A few nights ago, we watched Magnolia, and are still talking about it. One of the questions Keller posed was how the three coincidences – “the account of the hanging of 3 men . . . and a scuba diver . . . and a suicide” – in the opening and closing have relevance to the rest of the film?
I was doing some research about what other commentators have said. I found one really helpful and insightful piece on the film that helped explain much of the Exodus allegory. On the topic of the coincidences, the author writes that they mean “perhaps nothing.” Just a trick to distract the watchdog of our mind. “We are encouraged to accept the fact that these things happen all the time, and that we shouldn’t over-think any of it.”
I take an entirely different view: the narrator is seeking to demonstrate that what we name ‘coincidence’, what we think of as highly unlikely or unusual situations, are in fact around us every time — if you cast a wider net. It’s easy enough to see and share the vignette of the hanging of 3 men named Green, Berry, and Hill who murdered a resident of Greenberry Hill. But to show the interconnectedness of everything and everyone – well, we normally don’t take the time and effort.
Which is where the rest of the film comes in. The lives of these characters interweave in such ways that the actions of one ripples throughout the others. Between stories, parallel themes abound. At no time does the audience think “What are the chances of that?!” – the “coincidence” is entirely believable in a way situations that we name as coincidental simply are not. And yet … the previous champion of What Do Kids Know? is stopped by an officer who is dating the cocaine-addicted daughter of the host of the show, on which a new contestant is experiencing the same exploitation of the previous champion. A young boy who offers clues to that same officer finds a woman passed out in a car who happens to be married to the dying producer of the show, whose nurse is attempting to contact his son. All of the children are exploited by their fathers. Two of the fathers are dying of cancer. The rain of frogs effects all of them as a judgment and a mercy.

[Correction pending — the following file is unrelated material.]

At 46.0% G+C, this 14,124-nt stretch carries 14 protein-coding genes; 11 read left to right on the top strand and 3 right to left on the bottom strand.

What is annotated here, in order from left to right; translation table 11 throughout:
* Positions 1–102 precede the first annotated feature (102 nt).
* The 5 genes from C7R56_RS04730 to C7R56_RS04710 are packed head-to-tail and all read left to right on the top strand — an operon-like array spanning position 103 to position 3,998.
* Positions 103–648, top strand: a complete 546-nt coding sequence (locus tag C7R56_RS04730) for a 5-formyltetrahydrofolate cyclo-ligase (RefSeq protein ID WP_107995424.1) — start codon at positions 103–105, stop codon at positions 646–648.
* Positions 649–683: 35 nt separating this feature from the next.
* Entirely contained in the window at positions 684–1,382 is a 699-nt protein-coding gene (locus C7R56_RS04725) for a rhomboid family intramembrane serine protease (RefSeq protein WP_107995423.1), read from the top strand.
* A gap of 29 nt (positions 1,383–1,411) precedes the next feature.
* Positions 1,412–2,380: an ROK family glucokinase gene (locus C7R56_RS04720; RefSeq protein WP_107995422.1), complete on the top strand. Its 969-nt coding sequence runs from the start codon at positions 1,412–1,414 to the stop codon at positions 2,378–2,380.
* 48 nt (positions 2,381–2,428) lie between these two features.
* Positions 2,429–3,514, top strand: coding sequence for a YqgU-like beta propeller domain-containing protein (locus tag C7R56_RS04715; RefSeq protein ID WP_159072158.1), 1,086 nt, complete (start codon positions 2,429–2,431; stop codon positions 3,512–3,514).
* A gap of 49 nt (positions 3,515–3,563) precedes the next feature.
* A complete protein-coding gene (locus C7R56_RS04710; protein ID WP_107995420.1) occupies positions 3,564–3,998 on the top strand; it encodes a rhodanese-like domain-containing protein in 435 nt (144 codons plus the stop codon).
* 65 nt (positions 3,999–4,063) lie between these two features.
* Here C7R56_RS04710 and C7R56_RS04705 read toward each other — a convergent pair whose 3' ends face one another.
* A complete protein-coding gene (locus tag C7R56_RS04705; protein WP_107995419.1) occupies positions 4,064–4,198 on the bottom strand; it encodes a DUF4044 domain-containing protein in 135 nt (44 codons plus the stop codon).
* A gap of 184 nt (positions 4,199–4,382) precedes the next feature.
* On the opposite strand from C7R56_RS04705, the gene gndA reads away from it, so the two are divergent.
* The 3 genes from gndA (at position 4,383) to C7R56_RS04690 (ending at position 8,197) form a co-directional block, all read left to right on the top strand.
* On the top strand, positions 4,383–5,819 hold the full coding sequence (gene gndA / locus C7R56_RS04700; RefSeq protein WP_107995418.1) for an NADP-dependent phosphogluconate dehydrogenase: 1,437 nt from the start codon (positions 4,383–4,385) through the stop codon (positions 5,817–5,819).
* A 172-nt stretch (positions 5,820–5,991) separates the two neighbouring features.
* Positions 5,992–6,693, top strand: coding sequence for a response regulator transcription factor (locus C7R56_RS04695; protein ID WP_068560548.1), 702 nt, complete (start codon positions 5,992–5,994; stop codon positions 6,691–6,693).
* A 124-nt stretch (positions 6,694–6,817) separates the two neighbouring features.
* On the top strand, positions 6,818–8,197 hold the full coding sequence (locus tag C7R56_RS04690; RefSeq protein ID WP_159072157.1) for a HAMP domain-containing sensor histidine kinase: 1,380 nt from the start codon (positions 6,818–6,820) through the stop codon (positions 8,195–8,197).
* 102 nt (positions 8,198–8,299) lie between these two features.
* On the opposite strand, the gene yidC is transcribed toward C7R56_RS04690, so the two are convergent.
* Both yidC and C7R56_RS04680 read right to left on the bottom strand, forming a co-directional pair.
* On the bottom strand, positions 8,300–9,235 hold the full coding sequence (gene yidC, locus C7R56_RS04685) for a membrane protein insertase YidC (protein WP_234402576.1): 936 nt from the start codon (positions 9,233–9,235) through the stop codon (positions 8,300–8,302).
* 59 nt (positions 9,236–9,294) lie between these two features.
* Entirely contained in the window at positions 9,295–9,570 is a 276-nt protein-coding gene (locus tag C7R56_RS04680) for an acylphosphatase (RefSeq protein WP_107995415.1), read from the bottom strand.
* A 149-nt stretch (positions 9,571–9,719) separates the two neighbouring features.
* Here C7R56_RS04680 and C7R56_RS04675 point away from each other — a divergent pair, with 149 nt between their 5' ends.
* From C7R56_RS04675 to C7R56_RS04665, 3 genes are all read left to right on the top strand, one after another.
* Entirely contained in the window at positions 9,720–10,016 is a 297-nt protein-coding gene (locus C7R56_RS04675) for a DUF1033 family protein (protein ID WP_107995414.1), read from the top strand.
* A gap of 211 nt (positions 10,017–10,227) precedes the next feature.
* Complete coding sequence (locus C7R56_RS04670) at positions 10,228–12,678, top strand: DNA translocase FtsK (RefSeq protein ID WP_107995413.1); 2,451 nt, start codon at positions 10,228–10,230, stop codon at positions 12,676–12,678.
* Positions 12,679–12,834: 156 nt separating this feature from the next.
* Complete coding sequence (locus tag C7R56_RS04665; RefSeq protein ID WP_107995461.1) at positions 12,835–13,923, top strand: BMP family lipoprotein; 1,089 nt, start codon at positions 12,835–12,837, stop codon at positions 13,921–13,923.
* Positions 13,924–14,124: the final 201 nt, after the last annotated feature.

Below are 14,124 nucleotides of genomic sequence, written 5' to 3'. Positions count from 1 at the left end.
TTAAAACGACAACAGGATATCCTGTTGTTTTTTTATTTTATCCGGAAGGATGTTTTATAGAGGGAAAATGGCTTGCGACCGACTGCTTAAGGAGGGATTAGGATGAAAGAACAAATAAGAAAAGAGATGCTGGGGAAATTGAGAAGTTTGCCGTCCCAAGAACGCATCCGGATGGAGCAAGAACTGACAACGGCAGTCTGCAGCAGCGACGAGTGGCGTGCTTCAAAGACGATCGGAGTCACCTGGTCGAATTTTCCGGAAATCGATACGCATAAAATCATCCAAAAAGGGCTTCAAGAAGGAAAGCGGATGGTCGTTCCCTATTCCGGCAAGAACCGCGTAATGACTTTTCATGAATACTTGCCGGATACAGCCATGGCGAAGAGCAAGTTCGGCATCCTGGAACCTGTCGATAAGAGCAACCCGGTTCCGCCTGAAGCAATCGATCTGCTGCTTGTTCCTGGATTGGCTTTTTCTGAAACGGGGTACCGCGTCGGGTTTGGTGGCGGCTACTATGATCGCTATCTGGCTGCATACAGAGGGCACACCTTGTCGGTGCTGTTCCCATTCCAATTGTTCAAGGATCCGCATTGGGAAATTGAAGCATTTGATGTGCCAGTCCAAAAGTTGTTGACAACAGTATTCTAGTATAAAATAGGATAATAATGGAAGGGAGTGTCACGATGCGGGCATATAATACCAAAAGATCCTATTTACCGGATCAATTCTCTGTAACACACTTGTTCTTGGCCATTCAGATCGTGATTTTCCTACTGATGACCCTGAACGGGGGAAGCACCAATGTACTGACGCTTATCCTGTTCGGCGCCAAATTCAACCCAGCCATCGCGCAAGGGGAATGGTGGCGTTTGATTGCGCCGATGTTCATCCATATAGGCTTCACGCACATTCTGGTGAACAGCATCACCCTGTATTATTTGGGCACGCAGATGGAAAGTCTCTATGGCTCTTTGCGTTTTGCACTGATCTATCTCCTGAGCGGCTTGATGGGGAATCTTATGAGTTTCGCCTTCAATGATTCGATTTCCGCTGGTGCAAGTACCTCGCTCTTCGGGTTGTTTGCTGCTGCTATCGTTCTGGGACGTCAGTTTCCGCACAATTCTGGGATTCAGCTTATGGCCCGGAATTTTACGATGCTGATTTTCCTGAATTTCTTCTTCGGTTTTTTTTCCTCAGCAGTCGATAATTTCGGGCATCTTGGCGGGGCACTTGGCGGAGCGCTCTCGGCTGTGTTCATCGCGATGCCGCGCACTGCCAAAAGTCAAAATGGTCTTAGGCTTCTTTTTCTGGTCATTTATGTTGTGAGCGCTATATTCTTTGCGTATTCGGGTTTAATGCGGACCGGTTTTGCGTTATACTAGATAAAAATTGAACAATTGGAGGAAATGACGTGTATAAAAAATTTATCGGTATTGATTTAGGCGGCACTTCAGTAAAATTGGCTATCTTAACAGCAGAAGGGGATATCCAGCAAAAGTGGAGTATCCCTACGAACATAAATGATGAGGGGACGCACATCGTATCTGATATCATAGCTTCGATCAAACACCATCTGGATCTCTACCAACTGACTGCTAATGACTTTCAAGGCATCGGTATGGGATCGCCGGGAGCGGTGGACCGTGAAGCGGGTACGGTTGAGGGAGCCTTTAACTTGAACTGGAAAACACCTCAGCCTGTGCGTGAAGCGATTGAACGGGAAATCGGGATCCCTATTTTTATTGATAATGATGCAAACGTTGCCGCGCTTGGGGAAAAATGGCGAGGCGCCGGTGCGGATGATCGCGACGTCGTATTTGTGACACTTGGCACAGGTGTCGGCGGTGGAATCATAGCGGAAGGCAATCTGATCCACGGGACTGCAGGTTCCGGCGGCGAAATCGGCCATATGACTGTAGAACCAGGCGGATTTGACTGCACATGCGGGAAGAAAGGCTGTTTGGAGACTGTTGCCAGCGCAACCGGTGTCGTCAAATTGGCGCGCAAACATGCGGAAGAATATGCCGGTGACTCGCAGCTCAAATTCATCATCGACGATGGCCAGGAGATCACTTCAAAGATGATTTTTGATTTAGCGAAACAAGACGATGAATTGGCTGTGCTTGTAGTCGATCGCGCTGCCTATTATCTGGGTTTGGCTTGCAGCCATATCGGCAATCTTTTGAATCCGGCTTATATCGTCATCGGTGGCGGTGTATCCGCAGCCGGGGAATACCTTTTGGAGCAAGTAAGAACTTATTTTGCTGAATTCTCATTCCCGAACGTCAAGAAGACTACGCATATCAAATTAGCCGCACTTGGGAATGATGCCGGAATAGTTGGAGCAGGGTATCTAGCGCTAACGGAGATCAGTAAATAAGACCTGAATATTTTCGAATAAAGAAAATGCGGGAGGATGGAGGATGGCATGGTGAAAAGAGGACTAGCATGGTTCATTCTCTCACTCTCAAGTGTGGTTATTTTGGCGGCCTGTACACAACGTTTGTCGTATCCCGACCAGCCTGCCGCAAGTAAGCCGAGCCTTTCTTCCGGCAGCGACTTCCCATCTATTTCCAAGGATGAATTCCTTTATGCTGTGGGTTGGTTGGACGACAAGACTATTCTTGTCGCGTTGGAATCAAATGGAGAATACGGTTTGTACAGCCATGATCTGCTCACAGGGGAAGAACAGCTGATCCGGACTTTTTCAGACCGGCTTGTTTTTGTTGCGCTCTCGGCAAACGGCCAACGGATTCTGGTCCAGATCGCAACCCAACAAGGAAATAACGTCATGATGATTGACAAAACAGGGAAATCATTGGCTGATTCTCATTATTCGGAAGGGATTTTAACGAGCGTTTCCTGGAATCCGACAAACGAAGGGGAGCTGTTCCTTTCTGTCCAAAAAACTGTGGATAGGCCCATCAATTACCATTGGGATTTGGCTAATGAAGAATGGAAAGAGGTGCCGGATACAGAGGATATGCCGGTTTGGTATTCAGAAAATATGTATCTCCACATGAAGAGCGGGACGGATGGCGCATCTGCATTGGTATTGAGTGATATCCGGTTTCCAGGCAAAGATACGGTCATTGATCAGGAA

The interweaving is not concise enough to make us immediately name it a coincidence, but the viewer cannot remain blind. As the narrator pulls back the stories of the three coincidences, the question of scope is raised. If we had enough time and eyes to see, would we see such interconnectedness everywhere? And if such interconnectedness is everywhere, is it truly coincidence? Rather than feeling encouraged to not over-think it, I feel the desire to over-think everything, to have eyes to see.
That helpful article I mentioned earlier? I really enjoyed it, which is unusual for me in reading about films. In the middle of reading it, I looked for who the author could be. Scroll to the top, no name listed. Scroll to the bottom:
“Shane Hipps is student at Fuller Theological Seminary where he is earning a Masters in Divinity.”
What a coincidence.